Programs for Disadvantaged Groups: Special Considerations (Type 2)
One of the most important and challenging problems in developing countries is how to put disadvantaged populations on a path out of poverty to good jobs. The advanced countries as well are still struggling with how to do this. These are populations with multiple barriers to employment, ones that cannot be adequately addressed in short periods with services ending in a job. They often require daily interventions and supportive living environments. The diverse challenges are great: young people living in slums; isolated indigenous peoples; women in restrictive cultures. Barriers are multiple, individual and societal: basic literacy/education deficits, criminal records or crime-filled neighborhoods, drug or alcohol addiction, labor market or social discrimination. As these are some of the neediest populations, there is a tendency, particularly for public employment services, to design specialized interventions to run simultaneously with services for those who have far fewer barriers to entering the labor market.
I am going to say something controversial here. Jobs programs or services that require daily follow-up, changed environments (e.g. Jobs Corps facilities away from home environments as in the United States, Youth Build programs in developing countries), and multiple specialized interventions (e.g. drug rehabilitation, counseling, job readiness skills) are best managed by specialized non-governmental organizations in developing countries. This is not to say there are not important provisions to improve access for special populations to labor intermediation services, such as wheelchair access in a modern service center catering to persons with disabilities in
Michoacan, Mexico, or specialized employment centers in Tunisia. Labor intermediation services can also be good “connectors” of social and labor market services (see Type 3). But if we are talking about sustained interventions leading to employment, non-governmental organizations more often have the capability for daily oversight of multiple interventions over longer periods combined with knowledge of local community environments and financing to permit experimentation. In these cases, labor intermediation services are better suited to refer candidates to such programs and even contract specialized interventions (as Australia has done). Job placement can then be embedded and sequenced in with addressing multiple barriers - for youth, for example, with developing self-esteem, life skills, motivation, and technical skills. There is much discussion in development today with advancing life or employability skills for youth and disadvantaged populations; learning how to do this is still a work in progress.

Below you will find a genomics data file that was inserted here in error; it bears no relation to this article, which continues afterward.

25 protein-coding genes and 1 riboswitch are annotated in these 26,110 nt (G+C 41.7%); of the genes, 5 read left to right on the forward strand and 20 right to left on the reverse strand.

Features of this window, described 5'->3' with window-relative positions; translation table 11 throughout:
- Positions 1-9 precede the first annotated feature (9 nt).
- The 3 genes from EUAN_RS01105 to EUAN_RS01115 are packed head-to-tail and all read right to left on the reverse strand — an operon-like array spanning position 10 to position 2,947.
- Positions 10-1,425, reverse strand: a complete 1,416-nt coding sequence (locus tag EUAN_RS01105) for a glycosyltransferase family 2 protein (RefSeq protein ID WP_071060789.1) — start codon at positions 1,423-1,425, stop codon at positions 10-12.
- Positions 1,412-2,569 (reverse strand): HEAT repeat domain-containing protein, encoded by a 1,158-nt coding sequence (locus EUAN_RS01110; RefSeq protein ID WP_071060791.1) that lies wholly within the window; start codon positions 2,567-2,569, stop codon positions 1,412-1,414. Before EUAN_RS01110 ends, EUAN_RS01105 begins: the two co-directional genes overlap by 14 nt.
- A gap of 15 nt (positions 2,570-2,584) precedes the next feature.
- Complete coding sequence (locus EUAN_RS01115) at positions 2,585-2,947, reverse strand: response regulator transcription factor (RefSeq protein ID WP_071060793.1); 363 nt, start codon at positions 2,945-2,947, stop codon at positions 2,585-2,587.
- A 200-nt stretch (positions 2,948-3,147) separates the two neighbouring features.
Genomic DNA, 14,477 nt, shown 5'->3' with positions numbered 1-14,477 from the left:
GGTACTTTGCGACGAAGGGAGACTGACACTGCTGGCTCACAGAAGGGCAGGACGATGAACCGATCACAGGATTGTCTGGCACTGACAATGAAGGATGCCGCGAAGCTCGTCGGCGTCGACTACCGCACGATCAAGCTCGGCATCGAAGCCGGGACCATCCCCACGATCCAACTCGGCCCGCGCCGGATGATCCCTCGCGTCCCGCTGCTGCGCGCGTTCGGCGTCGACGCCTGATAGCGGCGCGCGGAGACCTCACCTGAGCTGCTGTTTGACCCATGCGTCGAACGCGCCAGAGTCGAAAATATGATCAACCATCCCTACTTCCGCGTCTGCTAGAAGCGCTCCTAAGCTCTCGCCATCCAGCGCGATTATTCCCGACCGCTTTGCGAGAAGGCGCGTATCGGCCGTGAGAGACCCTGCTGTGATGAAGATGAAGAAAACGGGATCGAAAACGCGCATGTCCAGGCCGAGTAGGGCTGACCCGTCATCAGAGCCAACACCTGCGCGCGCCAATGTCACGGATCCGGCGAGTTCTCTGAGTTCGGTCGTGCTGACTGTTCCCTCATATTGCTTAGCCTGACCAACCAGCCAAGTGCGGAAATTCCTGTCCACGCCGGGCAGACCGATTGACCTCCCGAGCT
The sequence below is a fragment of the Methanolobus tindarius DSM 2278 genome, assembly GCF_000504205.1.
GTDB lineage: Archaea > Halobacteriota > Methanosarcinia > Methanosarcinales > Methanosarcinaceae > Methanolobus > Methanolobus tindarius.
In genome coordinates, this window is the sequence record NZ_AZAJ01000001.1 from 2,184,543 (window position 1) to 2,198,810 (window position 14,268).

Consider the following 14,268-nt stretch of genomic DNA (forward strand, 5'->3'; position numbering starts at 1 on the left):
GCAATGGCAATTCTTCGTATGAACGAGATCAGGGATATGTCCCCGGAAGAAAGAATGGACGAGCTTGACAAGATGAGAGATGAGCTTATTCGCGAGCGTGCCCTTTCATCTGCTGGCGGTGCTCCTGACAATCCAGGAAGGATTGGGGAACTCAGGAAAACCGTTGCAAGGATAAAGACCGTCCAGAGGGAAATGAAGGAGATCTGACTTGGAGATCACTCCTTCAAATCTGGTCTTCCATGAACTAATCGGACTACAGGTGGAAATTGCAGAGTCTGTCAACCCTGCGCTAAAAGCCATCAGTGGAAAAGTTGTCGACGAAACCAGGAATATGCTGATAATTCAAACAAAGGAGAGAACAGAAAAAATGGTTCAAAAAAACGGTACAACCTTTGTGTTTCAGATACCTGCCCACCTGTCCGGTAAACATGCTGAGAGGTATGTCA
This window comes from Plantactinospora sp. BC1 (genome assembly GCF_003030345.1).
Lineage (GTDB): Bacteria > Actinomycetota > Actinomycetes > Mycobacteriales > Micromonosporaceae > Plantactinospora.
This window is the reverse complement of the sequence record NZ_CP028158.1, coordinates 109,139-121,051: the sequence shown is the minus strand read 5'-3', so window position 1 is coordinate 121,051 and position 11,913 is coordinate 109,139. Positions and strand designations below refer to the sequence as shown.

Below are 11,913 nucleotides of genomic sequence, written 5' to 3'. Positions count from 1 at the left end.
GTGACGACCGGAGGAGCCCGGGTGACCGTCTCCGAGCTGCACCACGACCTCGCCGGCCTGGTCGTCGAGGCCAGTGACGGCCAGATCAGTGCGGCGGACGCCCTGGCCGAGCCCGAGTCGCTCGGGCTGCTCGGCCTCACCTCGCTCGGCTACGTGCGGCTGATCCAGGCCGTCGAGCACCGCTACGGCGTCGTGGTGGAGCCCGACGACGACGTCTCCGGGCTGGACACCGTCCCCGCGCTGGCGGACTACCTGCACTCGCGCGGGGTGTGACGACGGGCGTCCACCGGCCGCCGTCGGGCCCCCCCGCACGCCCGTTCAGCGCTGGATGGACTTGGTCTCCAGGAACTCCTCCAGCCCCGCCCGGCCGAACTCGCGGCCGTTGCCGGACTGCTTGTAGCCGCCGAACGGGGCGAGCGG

Specialized programs and providers have the advantage of being able to test out models over time tailored to multiple barriers in different developing country contexts. Innovation can flourish in such tailored environments. As youth is a particular concern in much of the developing world, here are mentioned two very different approaches for out-ofschool young people from poor neighborhoods. First, from the dangerous slums of Rio de Janeiro, Brazil, came Galpdo Aplauso in Portuguese, a non-governmental-private-sector youth training program with a theatre arts focus. Impact evaluations have shown positive impacts on job placement, but intermediation is not done by electronic matching, but by one woman (or in the future a man!) who uses her own contacts to prod employers to take a chance on a young person she can personally vouch for, and whom she will personally support in the transition to employment. A second youth multi-intervention program all over the developing world is Youth Build International, described in Box 4.1. “Embedded intermediation” carried out for disadvantaged youth by the International Youth Foundation (www.iyf.org) also does not look anything like the classic active labor market policy of employment services, nor should it. Labor intermediation services should be aware that in key cases separate, more specialized intervention is superior, particularly when groups need far more sustained support leading up to and during employment. Labor intermediation services can play important linkage roles, incorporating recruitment through their job fairs and referral information systems, providing links with interested employers, but in these specialized cases the intermediation function - supporting the program recipient into a job - is embedded within the program itself.
Box 4.1 Building Life and Job Skills in Poor Neighborhoods: Youth Build goes International and to South Africa
Youth Build started in the United States with young people on the margins: high school dropouts, many with criminal records, all from poor neighborhoods where careers in the drug trade are the norm. Youth Build engages young people full-time in community building projects combined with basic schooling. Some Youth Build projects are actually charter high schools. Young people may repair homes of the elderly, rebuild sidewalks or community centers - not necessarily with the goal of entering the construction trades, although some do. The construction skills are used to build what today are called life skills: self-esteem, teamwork, social-emotional skills, observing workplace rules. Youth Build has moved globally, implementing country-adapted models with local NGOs. You can find community- based projects in more than 12 countries reaching Israel, Iraq, Peru, Haiti, Bosnia, and Bulgaria as well as South Africa. South Africa incorporated the Youth Build model into its Youth Ministry in 2008, concentrating on engaging young people to build community housing. Youth Build-South Africa is now training 1400 young people in 13 separate programs and is seeking to expand its links with private employers in its next stages.